Tuesday, August 9, 2011

I'm in business!

I completely forgot about this, but my late brother Mickey had purchased this mixer some years ago.  Thank you Lau for reminding me!  It took my brother Lou and I some time, but I finally found it amid the mass of stuff in my Mom's basement.  It was touch and go scary looking in places that have not been disturbed in a long time, but it all worked out.  In addition to this, I stumbled up a small attache case that held some pretty cool documents.  We found my Grandfather's communion certificate from Italy (1884) and his citizen papers from 1927.  Lots of cool stuff I didn't know existed.  We now know the names of our grandfather's parents!  How cool is that?

Anyway, here's a new toy to help with my baking craze :)  It's a 5 quart Kitchen Aid Artisan mixer with all of the blade accessories and 2 stainless steel bowls.  Gonna try it out tonight.

BTW: today's bread was outstanding and a big hit in Brooklyn :)

The Proof is in the Eating :)

OK, this is a slice off the one that was a little "flat" looking.  I was afraid that the crumb (the inside) would be too dense but (with my limited ability at bread baking analysis) I think it looks pretty good.  I had the bread on the next to lowest rack in the oven on a pre-heated (425F) baking tray (one of Martha's products).  I just realized I should have preheated  to 450F.  Oh well...   Just after putting it in the oven, I poured about a 1/2 cup of water into a tray I had on the very bottom rack (to produce steam and form a crispy crust).  Don't think I put enough in though.  While the crust is pleasant to the bite, it's not quite what I was looking for.

 Since these loaves weren't as "big" as my previous loaves, I cut back to 375F after about 20 minutes and gave it another 20 - 25 at that lower temp.    Next time, I'll make sure I set it to the correct temperature initially and leave it a little longer (before lowering the temp).

Here's what it looked like.  Tasted very good...  thought it had better flavor / texture than the last one.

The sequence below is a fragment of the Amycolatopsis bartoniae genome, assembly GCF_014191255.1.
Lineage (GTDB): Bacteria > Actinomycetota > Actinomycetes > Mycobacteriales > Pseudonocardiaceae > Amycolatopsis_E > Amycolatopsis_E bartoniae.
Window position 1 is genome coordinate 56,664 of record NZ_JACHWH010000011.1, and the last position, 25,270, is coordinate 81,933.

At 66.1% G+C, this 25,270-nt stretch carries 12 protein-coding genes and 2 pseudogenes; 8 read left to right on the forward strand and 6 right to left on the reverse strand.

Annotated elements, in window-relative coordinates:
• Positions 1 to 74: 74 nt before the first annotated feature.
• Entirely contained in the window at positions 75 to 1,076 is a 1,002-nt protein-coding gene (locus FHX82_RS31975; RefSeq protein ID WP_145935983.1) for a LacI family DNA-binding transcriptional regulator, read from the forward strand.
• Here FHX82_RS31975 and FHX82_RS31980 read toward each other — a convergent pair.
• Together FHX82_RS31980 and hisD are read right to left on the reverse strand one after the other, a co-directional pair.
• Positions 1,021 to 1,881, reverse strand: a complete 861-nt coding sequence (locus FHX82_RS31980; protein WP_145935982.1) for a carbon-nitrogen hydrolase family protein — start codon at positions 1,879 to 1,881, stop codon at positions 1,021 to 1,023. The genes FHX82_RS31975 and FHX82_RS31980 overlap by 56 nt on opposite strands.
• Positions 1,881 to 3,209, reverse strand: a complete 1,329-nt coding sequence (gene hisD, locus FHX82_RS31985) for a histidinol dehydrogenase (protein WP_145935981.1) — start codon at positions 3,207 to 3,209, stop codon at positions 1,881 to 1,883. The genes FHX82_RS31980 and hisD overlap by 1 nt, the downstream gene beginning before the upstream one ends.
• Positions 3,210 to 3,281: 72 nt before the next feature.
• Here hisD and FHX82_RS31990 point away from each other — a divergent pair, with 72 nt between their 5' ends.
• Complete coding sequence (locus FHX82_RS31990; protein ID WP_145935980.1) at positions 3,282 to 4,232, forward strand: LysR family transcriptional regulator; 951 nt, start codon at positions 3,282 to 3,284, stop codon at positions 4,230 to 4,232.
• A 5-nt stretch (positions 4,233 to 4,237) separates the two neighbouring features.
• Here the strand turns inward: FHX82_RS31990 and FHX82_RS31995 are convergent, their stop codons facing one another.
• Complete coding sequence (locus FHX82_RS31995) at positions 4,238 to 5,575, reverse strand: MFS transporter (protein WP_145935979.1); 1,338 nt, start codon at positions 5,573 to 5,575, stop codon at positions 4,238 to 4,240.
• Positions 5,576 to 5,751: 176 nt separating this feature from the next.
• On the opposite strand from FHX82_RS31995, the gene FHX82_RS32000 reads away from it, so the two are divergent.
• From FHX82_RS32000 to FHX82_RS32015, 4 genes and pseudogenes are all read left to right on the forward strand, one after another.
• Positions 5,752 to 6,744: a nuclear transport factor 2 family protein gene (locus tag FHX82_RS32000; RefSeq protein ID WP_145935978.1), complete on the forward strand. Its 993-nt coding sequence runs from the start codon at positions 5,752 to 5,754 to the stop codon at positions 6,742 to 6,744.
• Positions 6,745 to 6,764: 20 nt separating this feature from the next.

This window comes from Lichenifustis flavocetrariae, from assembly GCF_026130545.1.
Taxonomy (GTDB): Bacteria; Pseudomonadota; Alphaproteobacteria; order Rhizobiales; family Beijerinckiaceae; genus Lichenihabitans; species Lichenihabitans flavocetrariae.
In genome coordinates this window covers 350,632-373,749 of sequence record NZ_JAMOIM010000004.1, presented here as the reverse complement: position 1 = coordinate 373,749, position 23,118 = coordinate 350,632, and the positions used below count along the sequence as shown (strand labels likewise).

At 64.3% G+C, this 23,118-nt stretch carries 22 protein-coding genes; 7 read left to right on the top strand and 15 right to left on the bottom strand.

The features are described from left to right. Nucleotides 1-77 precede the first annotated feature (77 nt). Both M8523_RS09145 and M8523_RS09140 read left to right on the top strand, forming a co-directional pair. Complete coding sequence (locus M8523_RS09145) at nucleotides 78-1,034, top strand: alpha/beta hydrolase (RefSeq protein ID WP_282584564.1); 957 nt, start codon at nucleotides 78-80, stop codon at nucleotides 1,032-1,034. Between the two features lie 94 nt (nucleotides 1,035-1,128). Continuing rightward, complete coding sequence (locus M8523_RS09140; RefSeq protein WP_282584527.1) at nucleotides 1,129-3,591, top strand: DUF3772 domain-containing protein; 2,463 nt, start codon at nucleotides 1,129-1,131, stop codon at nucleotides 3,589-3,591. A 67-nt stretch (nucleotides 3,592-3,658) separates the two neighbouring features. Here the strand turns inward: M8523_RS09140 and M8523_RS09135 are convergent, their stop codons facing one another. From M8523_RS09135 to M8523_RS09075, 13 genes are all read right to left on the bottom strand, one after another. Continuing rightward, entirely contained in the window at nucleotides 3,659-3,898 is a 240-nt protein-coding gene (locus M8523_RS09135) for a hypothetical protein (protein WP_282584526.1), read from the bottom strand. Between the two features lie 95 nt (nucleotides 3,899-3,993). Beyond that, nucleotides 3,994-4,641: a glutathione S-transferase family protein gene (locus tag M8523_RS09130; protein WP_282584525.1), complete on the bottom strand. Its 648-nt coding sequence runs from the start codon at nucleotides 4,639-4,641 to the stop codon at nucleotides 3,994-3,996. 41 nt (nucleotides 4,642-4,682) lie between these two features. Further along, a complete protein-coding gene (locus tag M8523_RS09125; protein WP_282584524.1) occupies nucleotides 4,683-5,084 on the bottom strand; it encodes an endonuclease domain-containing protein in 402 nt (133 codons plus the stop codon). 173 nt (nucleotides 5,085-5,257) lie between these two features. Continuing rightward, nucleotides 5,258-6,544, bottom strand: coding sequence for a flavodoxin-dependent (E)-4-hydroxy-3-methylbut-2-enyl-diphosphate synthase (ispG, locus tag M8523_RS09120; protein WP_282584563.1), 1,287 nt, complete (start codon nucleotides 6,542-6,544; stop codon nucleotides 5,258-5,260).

I can see that this not something I'm going to learn to do really well overnight :)

I'm pleasantly surprised :)

Well!  Turns out that the loaves did spring somewhat; one more than the other.  I think the one that spang more was a little smaller and better formed before proofing.  The color of this bread is beautiful...  nice and golden brown.  I'll give it about 1/2 hour and check out the one that's "flatter" and the other will make a trip to Brooklyn (going to see Mom today) :)

Baking Day

The dough I made yesterday evening has been rising in the refrigerator overnight.  It didn't appear to have exactly doubled in size but I think it's fine.  Smells pretty good.

Last night:

This morning:

It actually did start to rise again while I was slowly warming it up.  I gave it close to two hours before I started to work with it.   Not sure how this is going to turn out, but I think the consistency is OK.  It just happens to be much tackier than my other batches and a little difficult to work with.  I probably would have added more flour (I did lightly flour the work area) but decided to leave well enough alone.  I didn't want to work it too much and release too much of the bubbles that have already formed.  I'm aiming for larger irregularly shaped holes.  (or so I think :) )

I formed this batch into two boules, let them rest for about 10 minutes and then tried to shape them into something that's supposed to be a B√Ętard.  Doesn't look like I nailed the formation of them correctly as they look like they're not retaining their shape.  Not sealed right?  Too much water?  I have no idea :)  I'll give them an hour to proof, make my cuts and pop 'em in the oven.  BTW:  the tops were rolled on a damp paper towel and then into a pan of mixed regular and black sesame seed.

 I've let the dough proof for about an hour.  I'm not sure where I went wrong on this but I'm leaning toward over-proofing...  Scoring was not as easy to do as in the previous batch.  In addition, as soon as I scored the top, it just totally flattened out.  So, while it'll taste ok, I don't think I'm going to get the "spring" or the rising of the bread in the early stage of baking.  Worse comes to worse, it'll be a ciabatta :)  I just popped it in the oven.  Also trying something different here.  I'm putting it on a pre-heated baking sheet toward the bottom of the oven.  Not sure how long to give it so I'll have to keep an eye on it.